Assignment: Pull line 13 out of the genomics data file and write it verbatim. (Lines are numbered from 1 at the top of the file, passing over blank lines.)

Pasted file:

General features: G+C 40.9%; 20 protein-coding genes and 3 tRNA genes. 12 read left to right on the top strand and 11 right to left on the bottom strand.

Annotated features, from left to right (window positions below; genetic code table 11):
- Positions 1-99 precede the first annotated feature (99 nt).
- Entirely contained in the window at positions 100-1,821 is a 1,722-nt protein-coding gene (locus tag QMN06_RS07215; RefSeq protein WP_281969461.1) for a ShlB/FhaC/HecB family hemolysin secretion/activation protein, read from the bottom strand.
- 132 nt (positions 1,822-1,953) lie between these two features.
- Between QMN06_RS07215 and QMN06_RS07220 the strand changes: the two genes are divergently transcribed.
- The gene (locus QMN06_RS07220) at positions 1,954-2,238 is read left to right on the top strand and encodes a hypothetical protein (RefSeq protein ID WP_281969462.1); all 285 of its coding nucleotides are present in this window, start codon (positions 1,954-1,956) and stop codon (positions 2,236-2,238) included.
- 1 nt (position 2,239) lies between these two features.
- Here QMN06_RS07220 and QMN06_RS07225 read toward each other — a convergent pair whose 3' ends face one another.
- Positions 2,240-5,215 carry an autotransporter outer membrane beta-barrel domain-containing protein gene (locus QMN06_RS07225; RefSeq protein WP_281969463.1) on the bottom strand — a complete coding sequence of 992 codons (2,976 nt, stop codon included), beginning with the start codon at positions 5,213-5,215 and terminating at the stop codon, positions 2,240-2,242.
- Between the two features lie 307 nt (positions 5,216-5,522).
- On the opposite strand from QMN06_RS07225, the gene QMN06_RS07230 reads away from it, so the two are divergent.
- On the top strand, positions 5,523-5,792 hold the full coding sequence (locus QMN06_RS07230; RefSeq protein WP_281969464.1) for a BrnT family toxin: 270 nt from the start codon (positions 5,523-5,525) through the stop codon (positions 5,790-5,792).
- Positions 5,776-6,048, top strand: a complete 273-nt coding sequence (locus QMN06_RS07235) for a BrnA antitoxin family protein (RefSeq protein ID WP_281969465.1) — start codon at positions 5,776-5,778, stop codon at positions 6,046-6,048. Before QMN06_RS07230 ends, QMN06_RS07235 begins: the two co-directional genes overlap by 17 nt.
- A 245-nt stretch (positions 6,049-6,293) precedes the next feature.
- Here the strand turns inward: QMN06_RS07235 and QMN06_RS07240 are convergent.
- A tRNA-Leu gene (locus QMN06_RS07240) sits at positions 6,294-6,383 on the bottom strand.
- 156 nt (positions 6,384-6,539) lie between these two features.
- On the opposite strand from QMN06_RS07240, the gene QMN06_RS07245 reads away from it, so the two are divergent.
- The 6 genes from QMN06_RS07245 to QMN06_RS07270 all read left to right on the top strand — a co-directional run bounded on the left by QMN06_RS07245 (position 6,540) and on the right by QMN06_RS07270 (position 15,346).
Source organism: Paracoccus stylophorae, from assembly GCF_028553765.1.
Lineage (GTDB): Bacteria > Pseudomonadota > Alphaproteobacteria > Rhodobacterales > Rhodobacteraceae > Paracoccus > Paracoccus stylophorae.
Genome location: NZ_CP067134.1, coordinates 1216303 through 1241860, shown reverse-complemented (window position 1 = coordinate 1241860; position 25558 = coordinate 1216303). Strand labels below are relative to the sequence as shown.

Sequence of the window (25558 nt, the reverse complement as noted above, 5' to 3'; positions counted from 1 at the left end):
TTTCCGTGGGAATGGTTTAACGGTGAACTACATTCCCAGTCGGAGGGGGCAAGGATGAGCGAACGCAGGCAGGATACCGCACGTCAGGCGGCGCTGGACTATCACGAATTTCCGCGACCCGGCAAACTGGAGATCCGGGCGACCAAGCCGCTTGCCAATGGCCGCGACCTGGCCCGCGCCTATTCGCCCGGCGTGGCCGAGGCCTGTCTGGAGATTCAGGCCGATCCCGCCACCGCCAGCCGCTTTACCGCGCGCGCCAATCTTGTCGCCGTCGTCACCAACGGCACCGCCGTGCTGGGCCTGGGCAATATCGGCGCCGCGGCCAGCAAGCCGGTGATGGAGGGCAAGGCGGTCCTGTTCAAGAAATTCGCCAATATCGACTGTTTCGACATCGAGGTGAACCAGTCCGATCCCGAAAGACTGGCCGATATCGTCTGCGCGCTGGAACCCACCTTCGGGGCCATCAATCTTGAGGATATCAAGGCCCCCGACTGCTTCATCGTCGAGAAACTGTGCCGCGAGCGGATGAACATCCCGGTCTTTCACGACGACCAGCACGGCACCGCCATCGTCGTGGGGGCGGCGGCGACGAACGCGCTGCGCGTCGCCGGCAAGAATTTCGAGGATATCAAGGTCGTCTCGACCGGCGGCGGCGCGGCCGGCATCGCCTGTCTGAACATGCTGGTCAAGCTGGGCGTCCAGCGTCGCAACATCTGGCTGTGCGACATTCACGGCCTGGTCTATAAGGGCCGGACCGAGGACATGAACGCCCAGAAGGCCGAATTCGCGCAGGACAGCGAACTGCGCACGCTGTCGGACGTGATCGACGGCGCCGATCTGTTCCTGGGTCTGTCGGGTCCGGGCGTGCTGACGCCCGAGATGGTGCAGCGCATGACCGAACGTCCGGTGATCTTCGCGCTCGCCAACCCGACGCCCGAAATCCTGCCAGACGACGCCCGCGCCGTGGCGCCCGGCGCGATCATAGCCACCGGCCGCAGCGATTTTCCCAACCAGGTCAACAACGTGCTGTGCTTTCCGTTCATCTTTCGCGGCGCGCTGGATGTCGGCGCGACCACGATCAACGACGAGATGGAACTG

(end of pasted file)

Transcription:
- On the top strand, positions 5,523-5,792 hold the full coding sequence (locus QMN06_RS07230; RefSeq protein WP_281969464.1) for a BrnT family toxin: 270 nt from the start codon (positions 5,523-5,525) through the stop codon (positions 5,790-5,792).